A common lament I used to hear from clerks: “I don’t get enough hours.”

To which I always responded: “Then you’re not trying hard enough.”

That might sound cruel or harsh. I don’t think it is. When coming up through the ranks, part-time produce clerks (me included) covered every angle to fill an otherwise sparse time card (and wallet).

Here’s a short list of how we managed.

  • Come in early. Sure you’re taking a chance, but it works. Most times I showed up 30 minutes before my scheduled shift, the store was busy, and I was put right to work.
  • Be willing to stay late. Many times the department is still cranking at the end of a shift. It’s easy to pick up extra time by having “yes” as a part of your work vocabulary.
  • Be flexible. If you have limited availability, you won’t get many hours. If you’re serious about work, full availability (evenings, weekends and holidays) will serve you best.
  • Learn other skills. The typical high-hour scorer adapts well. Learn to stock the dairy, run a check stand, and use of all the store equipment. This will give you good crossover skills for all departments needing a hand, and the hours that are attached.
  • Communicate. Get a stack of sticky notes. I once got 30 extra hours in one week simply by leaving notes at night — on different schedules in the store asking to be called in if needed. When a manager answered a sick call the following morning, mine was the first number seen to help cover the shift.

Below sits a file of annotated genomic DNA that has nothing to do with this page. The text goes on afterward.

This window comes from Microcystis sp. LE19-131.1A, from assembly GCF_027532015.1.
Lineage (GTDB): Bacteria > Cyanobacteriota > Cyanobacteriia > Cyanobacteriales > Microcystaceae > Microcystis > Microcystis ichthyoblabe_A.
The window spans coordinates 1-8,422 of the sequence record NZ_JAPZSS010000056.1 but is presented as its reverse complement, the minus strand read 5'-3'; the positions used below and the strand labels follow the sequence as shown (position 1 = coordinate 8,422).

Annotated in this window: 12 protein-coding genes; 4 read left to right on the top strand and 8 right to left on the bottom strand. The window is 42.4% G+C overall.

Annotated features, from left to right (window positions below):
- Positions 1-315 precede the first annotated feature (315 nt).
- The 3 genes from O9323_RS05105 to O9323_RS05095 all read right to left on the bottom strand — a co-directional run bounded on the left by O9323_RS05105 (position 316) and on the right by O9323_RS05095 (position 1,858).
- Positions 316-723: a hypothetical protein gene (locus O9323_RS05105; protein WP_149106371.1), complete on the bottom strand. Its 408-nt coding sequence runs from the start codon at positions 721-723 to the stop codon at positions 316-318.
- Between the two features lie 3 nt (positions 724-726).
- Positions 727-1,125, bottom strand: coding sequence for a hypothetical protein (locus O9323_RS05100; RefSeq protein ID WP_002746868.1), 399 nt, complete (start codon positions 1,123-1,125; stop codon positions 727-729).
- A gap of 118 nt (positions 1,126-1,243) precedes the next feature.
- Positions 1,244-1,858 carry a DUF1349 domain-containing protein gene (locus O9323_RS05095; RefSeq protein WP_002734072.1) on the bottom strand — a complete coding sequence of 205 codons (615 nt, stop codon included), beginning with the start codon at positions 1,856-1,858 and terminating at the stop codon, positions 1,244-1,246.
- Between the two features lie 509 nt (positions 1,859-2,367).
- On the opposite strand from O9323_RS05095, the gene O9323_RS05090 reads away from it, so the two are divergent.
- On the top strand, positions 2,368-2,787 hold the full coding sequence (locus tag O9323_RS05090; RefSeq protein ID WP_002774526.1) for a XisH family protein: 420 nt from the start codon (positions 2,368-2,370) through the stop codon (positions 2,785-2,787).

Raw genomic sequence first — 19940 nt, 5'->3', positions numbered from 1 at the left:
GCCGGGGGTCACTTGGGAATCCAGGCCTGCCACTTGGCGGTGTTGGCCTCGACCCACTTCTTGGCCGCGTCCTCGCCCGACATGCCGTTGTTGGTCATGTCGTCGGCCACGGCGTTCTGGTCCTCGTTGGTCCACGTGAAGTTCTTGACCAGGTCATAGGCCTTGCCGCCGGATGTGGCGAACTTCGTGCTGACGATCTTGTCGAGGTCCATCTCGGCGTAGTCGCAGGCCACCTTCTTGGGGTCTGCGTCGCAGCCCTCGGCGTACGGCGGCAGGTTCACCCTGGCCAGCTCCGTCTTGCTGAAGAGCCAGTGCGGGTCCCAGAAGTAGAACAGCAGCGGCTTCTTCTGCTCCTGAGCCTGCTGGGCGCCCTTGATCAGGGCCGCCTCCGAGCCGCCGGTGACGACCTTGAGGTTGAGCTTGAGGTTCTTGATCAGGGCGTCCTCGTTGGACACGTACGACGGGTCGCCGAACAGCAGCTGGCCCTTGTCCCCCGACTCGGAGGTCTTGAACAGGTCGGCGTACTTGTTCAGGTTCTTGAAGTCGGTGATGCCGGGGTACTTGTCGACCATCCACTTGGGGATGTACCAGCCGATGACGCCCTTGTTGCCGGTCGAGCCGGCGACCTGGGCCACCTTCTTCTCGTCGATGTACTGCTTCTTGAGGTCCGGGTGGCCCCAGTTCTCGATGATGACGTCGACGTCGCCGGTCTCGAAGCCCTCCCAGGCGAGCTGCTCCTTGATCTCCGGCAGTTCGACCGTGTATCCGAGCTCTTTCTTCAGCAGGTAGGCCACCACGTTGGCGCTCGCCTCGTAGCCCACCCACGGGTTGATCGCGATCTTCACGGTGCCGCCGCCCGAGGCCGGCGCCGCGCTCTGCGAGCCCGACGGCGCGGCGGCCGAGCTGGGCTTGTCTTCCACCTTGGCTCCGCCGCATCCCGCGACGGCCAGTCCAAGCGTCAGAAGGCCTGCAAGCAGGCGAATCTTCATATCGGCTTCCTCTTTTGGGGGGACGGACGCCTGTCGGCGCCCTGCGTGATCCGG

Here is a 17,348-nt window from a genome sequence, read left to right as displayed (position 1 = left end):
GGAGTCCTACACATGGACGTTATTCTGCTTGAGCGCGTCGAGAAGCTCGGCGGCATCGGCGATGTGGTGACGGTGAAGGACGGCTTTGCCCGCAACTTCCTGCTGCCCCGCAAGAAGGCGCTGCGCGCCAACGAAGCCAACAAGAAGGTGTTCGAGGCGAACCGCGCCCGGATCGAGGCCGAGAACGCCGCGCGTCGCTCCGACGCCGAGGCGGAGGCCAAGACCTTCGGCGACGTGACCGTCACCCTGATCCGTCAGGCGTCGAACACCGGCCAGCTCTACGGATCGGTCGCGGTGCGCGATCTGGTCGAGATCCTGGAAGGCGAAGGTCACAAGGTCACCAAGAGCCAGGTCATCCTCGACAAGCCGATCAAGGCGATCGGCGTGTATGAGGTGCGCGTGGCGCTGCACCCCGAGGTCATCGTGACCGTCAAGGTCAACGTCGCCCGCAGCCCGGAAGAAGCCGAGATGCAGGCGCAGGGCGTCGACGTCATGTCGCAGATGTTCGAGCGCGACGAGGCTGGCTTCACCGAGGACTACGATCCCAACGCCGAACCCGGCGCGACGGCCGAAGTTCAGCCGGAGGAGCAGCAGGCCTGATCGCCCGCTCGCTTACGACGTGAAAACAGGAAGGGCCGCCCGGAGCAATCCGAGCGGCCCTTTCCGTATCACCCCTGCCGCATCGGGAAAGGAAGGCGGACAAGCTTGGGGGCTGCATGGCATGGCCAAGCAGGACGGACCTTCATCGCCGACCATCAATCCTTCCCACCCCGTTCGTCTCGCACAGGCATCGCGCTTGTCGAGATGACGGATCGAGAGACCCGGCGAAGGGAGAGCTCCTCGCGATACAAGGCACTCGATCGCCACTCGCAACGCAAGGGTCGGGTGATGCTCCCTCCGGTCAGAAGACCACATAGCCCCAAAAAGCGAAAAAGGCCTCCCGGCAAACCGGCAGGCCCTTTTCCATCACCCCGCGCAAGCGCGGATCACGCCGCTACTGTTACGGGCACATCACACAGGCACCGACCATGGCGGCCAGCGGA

• Communicate further. Chances are good that nearby sister stores need help to cover vacations or other shortages. The trick is to call around early and get your schedule gaps filled.
  • Calling all closers. Closing the produce department up for the night? Before punching out, check with the grocery night foreman. Often, someone is late or sick and the foreman can use a hand for a few hours. One clerk I knew supplemented his income $200 a week this way, plus overtime.
  • Invest in a pickup truck. I admit this is a stretch, but doesn’t it seem the guy with the truck is called upon to run to the warehouse or nearby stores to shuttle product? The hours (and mileage money) add up.
  • Always hustle. This might go without saying, but I’ll say it anyway. Show a sense of urgency and upbeat attitude in your work that produce managers respect. You’ll be rewarded with more hours.
  • Be dependable. Another given, one might think. However, the clerks that are prompt, detail-oriented and require the least amount of direction are often given the most hours upfront.

Armand Lobato works for the Idaho Potato Commission. His 30 years of experience in the produce business span a range of foodservice and retail positions. E-mail armandlobato@comcast.net.

What advice would you give part-time clerks on how to get enough hours? Leave a comment and tell us your opinion.

Part-time clerks have no excuse for not getting enough hours

Armand Lobato
The Produce Aisle